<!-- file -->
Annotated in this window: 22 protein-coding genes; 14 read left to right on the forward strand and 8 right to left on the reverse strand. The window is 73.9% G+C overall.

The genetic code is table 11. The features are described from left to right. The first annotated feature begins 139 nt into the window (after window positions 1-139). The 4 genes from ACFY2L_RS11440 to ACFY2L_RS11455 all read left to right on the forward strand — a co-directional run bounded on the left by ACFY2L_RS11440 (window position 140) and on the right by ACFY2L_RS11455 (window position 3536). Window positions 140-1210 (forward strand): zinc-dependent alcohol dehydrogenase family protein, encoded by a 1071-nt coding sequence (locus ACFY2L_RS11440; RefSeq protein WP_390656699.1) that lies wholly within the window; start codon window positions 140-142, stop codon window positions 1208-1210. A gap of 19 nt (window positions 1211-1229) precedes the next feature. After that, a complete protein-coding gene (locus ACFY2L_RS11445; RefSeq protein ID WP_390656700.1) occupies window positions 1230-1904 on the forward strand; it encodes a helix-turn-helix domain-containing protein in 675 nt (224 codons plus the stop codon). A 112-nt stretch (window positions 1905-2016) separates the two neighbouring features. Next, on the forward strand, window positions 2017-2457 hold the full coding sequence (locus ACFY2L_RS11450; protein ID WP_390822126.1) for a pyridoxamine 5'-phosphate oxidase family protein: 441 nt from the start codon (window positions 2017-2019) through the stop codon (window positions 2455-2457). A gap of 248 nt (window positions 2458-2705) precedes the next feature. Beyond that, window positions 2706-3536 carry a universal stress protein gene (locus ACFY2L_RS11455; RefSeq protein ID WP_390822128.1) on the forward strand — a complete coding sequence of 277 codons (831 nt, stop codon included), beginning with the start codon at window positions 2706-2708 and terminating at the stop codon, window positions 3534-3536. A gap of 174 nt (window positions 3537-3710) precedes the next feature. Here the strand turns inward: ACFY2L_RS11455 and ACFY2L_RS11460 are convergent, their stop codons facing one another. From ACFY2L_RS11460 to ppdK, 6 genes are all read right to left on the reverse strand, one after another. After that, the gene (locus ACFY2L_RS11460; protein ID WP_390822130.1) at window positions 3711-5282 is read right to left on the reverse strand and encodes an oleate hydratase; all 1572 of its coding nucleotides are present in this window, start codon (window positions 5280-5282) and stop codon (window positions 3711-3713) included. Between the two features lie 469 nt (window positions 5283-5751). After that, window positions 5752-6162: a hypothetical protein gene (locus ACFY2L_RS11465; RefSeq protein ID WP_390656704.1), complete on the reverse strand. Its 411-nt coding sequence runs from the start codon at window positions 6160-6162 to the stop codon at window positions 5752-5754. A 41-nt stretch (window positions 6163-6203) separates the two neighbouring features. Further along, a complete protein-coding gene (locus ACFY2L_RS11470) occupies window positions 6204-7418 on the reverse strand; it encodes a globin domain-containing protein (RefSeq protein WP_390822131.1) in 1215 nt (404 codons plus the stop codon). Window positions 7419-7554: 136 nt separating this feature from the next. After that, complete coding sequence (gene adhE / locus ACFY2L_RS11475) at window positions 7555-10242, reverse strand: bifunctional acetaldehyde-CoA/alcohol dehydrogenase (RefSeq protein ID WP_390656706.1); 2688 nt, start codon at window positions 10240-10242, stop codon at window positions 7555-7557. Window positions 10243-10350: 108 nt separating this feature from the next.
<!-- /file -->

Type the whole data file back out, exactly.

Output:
Annotated in this window: 22 protein-coding genes; 14 read left to right on the forward strand and 8 right to left on the reverse strand. The window is 73.9% G+C overall.

The genetic code is table 11. The features are described from left to right. The first annotated feature begins 139 nt into the window (after window positions 1-139). The 4 genes from ACFY2L_RS11440 to ACFY2L_RS11455 all read left to right on the forward strand — a co-directional run bounded on the left by ACFY2L_RS11440 (window position 140) and on the right by ACFY2L_RS11455 (window position 3536). Window positions 140-1210 (forward strand): zinc-dependent alcohol dehydrogenase family protein, encoded by a 1071-nt coding sequence (locus ACFY2L_RS11440; RefSeq protein WP_390656699.1) that lies wholly within the window; start codon window positions 140-142, stop codon window positions 1208-1210. A gap of 19 nt (window positions 1211-1229) precedes the next feature. After that, a complete protein-coding gene (locus ACFY2L_RS11445; RefSeq protein ID WP_390656700.1) occupies window positions 1230-1904 on the forward strand; it encodes a helix-turn-helix domain-containing protein in 675 nt (224 codons plus the stop codon). A 112-nt stretch (window positions 1905-2016) separates the two neighbouring features. Next, on the forward strand, window positions 2017-2457 hold the full coding sequence (locus ACFY2L_RS11450; protein ID WP_390822126.1) for a pyridoxamine 5'-phosphate oxidase family protein: 441 nt from the start codon (window positions 2017-2019) through the stop codon (window positions 2455-2457). A gap of 248 nt (window positions 2458-2705) precedes the next feature. Beyond that, window positions 2706-3536 carry a universal stress protein gene (locus ACFY2L_RS11455; RefSeq protein ID WP_390822128.1) on the forward strand — a complete coding sequence of 277 codons (831 nt, stop codon included), beginning with the start codon at window positions 2706-2708 and terminating at the stop codon, window positions 3534-3536. A gap of 174 nt (window positions 3537-3710) precedes the next feature. Here the strand turns inward: ACFY2L_RS11455 and ACFY2L_RS11460 are convergent, their stop codons facing one another. From ACFY2L_RS11460 to ppdK, 6 genes are all read right to left on the reverse strand, one after another. After that, the gene (locus ACFY2L_RS11460; protein ID WP_390822130.1) at window positions 3711-5282 is read right to left on the reverse strand and encodes an oleate hydratase; all 1572 of its coding nucleotides are present in this window, start codon (window positions 5280-5282) and stop codon (window positions 3711-3713) included. Between the two features lie 469 nt (window positions 5283-5751). After that, window positions 5752-6162: a hypothetical protein gene (locus ACFY2L_RS11465; RefSeq protein ID WP_390656704.1), complete on the reverse strand. Its 411-nt coding sequence runs from the start codon at window positions 6160-6162 to the stop codon at window positions 5752-5754. A 41-nt stretch (window positions 6163-6203) separates the two neighbouring features. Further along, a complete protein-coding gene (locus ACFY2L_RS11470) occupies window positions 6204-7418 on the reverse strand; it encodes a globin domain-containing protein (RefSeq protein WP_390822131.1) in 1215 nt (404 codons plus the stop codon). Window positions 7419-7554: 136 nt separating this feature from the next. After that, complete coding sequence (gene adhE / locus ACFY2L_RS11475) at window positions 7555-10242, reverse strand: bifunctional acetaldehyde-CoA/alcohol dehydrogenase (RefSeq protein ID WP_390656706.1); 2688 nt, start codon at window positions 10240-10242, stop codon at window positions 7555-7557. Window positions 10243-10350: 108 nt separating this feature from the next.